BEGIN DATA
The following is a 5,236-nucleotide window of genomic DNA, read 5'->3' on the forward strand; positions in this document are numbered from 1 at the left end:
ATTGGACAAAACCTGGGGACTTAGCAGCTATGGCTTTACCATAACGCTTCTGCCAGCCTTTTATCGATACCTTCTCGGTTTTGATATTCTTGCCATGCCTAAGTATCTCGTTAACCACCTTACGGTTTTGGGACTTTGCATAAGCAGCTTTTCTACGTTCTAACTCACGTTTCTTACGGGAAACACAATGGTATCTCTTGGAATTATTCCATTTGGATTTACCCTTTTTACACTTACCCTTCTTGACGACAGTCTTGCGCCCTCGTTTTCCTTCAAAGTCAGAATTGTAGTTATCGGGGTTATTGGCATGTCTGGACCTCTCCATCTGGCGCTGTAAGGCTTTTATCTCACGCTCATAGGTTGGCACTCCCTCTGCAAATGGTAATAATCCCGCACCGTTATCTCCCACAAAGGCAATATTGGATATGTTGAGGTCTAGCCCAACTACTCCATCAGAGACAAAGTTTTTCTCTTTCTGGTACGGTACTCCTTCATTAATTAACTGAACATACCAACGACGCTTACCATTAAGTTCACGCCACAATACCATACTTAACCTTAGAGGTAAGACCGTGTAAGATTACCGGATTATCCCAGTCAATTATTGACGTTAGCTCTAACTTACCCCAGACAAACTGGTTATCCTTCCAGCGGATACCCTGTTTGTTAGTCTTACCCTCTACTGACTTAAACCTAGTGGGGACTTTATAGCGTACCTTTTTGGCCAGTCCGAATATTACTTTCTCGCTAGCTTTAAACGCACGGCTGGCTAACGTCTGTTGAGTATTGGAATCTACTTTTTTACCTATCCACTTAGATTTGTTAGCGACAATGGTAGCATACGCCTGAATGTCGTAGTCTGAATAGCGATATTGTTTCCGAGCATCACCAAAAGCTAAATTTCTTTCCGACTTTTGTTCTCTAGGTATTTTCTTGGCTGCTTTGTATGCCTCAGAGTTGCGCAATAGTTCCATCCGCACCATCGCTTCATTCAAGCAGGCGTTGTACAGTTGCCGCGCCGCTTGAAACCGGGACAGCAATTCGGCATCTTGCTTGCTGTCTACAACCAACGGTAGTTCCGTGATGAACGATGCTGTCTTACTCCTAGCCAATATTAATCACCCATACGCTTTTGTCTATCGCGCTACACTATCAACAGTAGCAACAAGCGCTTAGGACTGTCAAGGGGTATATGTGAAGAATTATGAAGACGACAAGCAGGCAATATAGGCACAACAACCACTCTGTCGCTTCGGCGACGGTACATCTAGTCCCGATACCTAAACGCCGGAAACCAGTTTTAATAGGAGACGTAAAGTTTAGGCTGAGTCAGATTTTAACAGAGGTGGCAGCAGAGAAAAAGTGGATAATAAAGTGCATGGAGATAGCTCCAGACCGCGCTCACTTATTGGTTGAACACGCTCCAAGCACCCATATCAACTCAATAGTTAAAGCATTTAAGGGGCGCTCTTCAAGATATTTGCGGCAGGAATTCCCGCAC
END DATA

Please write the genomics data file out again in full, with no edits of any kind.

The following is a 5,236-nucleotide window of genomic DNA, read 5'->3' on the forward strand; positions in this document are numbered from 1 at the left end:
ATTGGACAAAACCTGGGGACTTAGCAGCTATGGCTTTACCATAACGCTTCTGCCAGCCTTTTATCGATACCTTCTCGGTTTTGATATTCTTGCCATGCCTAAGTATCTCGTTAACCACCTTACGGTTTTGGGACTTTGCATAAGCAGCTTTTCTACGTTCTAACTCACGTTTCTTACGGGAAACACAATGGTATCTCTTGGAATTATTCCATTTGGATTTACCCTTTTTACACTTACCCTTCTTGACGACAGTCTTGCGCCCTCGTTTTCCTTCAAAGTCAGAATTGTAGTTATCGGGGTTATTGGCATGTCTGGACCTCTCCATCTGGCGCTGTAAGGCTTTTATCTCACGCTCATAGGTTGGCACTCCCTCTGCAAATGGTAATAATCCCGCACCGTTATCTCCCACAAAGGCAATATTGGATATGTTGAGGTCTAGCCCAACTACTCCATCAGAGACAAAGTTTTTCTCTTTCTGGTACGGTACTCCTTCATTAATTAACTGAACATACCAACGACGCTTACCATTAAGTTCACGCCACAATACCATACTTAACCTTAGAGGTAAGACCGTGTAAGATTACCGGATTATCCCAGTCAATTATTGACGTTAGCTCTAACTTACCCCAGACAAACTGGTTATCCTTCCAGCGGATACCCTGTTTGTTAGTCTTACCCTCTACTGACTTAAACCTAGTGGGGACTTTATAGCGTACCTTTTTGGCCAGTCCGAATATTACTTTCTCGCTAGCTTTAAACGCACGGCTGGCTAACGTCTGTTGAGTATTGGAATCTACTTTTTTACCTATCCACTTAGATTTGTTAGCGACAATGGTAGCATACGCCTGAATGTCGTAGTCTGAATAGCGATATTGTTTCCGAGCATCACCAAAAGCTAAATTTCTTTCCGACTTTTGTTCTCTAGGTATTTTCTTGGCTGCTTTGTATGCCTCAGAGTTGCGCAATAGTTCCATCCGCACCATCGCTTCATTCAAGCAGGCGTTGTACAGTTGCCGCGCCGCTTGAAACCGGGACAGCAATTCGGCATCTTGCTTGCTGTCTACAACCAACGGTAGTTCCGTGATGAACGATGCTGTCTTACTCCTAGCCAATATTAATCACCCATACGCTTTTGTCTATCGCGCTACACTATCAACAGTAGCAACAAGCGCTTAGGACTGTCAAGGGGTATATGTGAAGAATTATGAAGACGACAAGCAGGCAATATAGGCACAACAACCACTCTGTCGCTTCGGCGACGGTACATCTAGTCCCGATACCTAAACGCCGGAAACCAGTTTTAATAGGAGACGTAAAGTTTAGGCTGAGTCAGATTTTAACAGAGGTGGCAGCAGAGAAAAAGTGGATAATAAAGTGCATGGAGATAGCTCCAGACCGCGCTCACTTATTGGTTGAACACGCTCCAAGCACCCATATCAACTCAATAGTTAAAGCATTTAAGGGGCGCTCTTCAAGATATTTGCGGCAGGAATTCCCGCAC